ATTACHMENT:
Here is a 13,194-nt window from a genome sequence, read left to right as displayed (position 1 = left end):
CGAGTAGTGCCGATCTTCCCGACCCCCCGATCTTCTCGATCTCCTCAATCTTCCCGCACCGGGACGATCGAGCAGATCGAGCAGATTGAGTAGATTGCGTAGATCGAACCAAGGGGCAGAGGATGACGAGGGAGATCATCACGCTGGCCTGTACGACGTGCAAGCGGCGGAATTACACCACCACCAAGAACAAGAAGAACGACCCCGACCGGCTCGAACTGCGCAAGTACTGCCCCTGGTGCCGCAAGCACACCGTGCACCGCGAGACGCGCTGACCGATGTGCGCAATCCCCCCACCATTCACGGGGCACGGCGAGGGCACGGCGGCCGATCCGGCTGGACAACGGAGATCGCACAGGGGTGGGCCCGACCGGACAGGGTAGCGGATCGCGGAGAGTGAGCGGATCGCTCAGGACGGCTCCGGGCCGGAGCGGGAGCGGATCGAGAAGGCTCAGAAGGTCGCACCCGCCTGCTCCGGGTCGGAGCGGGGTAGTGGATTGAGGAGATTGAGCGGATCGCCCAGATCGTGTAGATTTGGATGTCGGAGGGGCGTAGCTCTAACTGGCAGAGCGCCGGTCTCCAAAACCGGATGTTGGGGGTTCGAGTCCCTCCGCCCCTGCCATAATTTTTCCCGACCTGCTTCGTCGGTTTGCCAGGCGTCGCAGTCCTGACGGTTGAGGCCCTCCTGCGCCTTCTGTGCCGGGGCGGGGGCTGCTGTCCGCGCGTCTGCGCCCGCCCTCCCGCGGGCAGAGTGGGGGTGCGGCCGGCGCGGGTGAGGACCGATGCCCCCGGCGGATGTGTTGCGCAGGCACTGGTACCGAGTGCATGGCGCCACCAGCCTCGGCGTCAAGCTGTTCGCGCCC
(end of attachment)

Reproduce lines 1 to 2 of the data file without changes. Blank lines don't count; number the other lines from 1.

Here is a 13,194-nt window from a genome sequence, read left to right as displayed (position 1 = left end):
CGAGTAGTGCCGATCTTCCCGACCCCCCGATCTTCTCGATCTCCTCAATCTTCCCGCACCGGGACGATCGAGCAGATCGAGCAGATTGAGTAGATTGCGTAGATCGAACCAAGGGGCAGAGGATGACGAGGGAGATCATCACGCTGGCCTGTACGACGTGCAAGCGGCGGAATTACACCACCACCAAGAACAAGAAGAACGACCCCGACCGGCTCGAACTGCGCAAGTACTGCCCCTGGTGCCGCAAGCACACCGTGCACCGCGAGACGCGCTGACCGATGTGCGCAATCCCCCCACCATTCACGGGGCACGGCGAGGGCACGGCGGCCGATCCGGCTGGACAACGGAGATCGCACAGGGGTGGGCCCGACCGGACAGGGTAGCGGATCGCGGAGAGTGAGCGGATCGCTCAGGACGGCTCCGGGCCGGAGCGGGAGCGGATCGAGAAGGCTCAGAAGGTCGCACCCGCCTGCTCCGGGTCGGAGCGGGGTAGTGGATTGAGGAGATTGAGCGGATCGCCCAGATCGTGTAGATTTGGATGTCGGAGGGGCGTAGCTCTAACTGGCAGAGCGCCGGTCTCCAAAACCGGATGTTGGGGGTTCGAGTCCCTCCGCCCCTGCCATAATTTTTCCCGACCTGCTTCGTCGGTTTGCCAGGCGTCGCAGTCCTGACGGTTGAGGCCCTCCTGCGCCTTCTGTGCCGGGGCGGGGGCTGCTGTCCGCGCGTCTGCGCCCGCCCTCCCGCGGGCAGAGTGGGGGTGCGGCCGGCGCGGGTGAGGACCGATGCCCCCGGCGGATGTGTTGCGCAGGCACTGGTACCGAGTGCATGGCGCCACCAGCCTCGGCGTCAAGCTGTTCGCGCCC